Lei Han CC
I kept my doll in college
Hidden under my socks
A rubber doll my mother found
...in the Salvation Army, of all places.
Her hand held a lipstick
Lost years ago.
Oh, I clung to her far too long, far too long
But I don’t need a severed hand to show me
All the girls I was.
Everyone I’ve ever known
Is sitting here with me
Around my kitchen table
They’re sitting here with me.
They are the bed I lie on
Beneath the sky we saw as children
The sky whose light comes from dead stars.
Where the living and the dead dwell together,
Where the living and the dead shine as one,
I've been saying goodbye and goodbye and
a lifetime ago I said goodbye to my brother
but goodbyes never happen once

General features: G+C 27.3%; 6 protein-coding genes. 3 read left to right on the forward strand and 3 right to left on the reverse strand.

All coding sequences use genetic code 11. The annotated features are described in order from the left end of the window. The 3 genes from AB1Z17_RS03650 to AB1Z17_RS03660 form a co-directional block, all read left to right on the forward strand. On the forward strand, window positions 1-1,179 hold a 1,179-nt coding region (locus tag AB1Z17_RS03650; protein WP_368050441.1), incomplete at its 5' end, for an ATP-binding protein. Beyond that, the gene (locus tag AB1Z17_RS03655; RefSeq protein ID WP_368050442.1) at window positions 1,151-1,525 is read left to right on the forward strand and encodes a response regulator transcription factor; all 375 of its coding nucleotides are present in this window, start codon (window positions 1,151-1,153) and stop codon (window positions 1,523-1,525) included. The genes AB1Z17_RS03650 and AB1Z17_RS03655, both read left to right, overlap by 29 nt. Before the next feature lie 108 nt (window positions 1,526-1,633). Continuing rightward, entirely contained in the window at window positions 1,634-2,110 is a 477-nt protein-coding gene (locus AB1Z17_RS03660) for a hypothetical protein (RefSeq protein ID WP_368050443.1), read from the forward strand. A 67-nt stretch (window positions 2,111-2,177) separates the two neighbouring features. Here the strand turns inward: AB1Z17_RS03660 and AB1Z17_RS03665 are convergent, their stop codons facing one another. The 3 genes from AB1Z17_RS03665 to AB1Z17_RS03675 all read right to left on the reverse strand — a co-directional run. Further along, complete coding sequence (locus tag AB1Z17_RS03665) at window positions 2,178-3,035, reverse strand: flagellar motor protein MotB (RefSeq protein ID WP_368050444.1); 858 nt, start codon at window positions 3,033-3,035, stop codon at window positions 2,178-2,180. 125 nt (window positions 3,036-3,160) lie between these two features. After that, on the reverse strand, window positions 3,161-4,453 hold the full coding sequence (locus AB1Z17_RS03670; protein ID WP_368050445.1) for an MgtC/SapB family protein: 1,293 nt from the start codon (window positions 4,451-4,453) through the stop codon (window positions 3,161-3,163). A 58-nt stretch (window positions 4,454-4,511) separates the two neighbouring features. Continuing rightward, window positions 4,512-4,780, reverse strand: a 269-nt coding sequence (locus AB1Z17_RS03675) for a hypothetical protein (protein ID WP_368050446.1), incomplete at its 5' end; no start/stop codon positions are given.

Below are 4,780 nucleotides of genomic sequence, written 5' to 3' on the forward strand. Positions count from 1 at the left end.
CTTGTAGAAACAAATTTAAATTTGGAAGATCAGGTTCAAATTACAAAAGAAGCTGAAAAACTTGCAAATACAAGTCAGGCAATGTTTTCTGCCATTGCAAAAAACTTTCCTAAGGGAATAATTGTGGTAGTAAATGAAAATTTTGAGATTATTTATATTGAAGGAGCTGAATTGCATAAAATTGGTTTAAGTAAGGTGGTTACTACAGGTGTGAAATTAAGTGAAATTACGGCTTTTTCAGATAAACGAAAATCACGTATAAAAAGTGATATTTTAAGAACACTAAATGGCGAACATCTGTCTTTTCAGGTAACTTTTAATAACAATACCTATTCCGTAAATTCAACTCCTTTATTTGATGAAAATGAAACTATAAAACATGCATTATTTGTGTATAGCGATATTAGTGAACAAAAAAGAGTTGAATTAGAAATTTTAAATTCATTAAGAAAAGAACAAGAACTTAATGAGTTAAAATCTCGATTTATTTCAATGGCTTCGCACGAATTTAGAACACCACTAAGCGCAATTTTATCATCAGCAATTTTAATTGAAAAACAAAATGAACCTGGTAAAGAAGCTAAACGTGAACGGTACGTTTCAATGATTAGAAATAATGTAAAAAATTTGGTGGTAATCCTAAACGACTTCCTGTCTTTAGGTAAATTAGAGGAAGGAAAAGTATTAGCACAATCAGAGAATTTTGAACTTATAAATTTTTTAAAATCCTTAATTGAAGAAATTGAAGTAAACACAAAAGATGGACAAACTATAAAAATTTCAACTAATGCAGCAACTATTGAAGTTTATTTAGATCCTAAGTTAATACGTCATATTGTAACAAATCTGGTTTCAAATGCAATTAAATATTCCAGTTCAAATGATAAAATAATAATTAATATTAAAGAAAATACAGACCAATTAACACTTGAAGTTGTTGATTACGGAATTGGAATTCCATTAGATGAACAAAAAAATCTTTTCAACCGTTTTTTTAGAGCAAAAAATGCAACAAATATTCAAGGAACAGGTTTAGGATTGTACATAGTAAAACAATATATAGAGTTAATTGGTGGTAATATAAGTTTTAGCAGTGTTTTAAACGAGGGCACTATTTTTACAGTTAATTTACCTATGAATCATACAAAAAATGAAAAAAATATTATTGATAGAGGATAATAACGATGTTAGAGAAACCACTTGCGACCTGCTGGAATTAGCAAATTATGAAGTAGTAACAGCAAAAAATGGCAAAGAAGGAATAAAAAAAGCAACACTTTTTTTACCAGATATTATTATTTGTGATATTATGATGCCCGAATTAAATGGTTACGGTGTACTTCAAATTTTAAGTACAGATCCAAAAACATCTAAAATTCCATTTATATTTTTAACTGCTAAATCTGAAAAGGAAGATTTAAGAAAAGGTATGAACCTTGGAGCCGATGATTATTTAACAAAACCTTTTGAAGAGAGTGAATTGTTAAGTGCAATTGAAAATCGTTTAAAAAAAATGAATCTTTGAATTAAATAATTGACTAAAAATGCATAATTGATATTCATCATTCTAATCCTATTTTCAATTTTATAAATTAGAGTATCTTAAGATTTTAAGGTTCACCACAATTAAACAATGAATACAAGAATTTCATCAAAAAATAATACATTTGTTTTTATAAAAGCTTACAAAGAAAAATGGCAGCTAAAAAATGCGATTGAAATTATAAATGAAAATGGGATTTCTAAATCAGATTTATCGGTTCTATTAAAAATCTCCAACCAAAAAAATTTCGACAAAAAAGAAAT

One goodbye in Berkeley California
where he lived with his skinny, blank-eyed girlfriend,
with her junky debutante manners, and his cat, but
I forget the name of his cat
although I never forget cats, even
my Siamese runt, Gudrun who slept
around my neck, she lived only
a month before the boys next door killed her.
I must have said goodbye to my brother with his cat,
before I said goodbye in Times Square,
on a corner, somewhere
where I got angry, about drugs,
he'd broken his promise,
people are always breaking promises
and our last phone call, his voice slurry,
he asked me to buy tickets to a Dylan concert, so
we weren't saying goodbye at all
but that was a lifetime ago, and
at my brother's funeral, I delivered his eulogy,
or that is what people say.
I thought I was saying goodbye,
but goodbyes keep on coming,
they won't let go.
Carla Sarett's recent work appears or is forthcoming in Prole, Third Wednesday, Halfway Down the Stairs, Boston Literary Magazine and elsewhere; and her essays have been nominated for Best American Essay and the Pushcart Prize. Carla lives in San Francisco, and has a Ph.D. from University of Pennsylvania.
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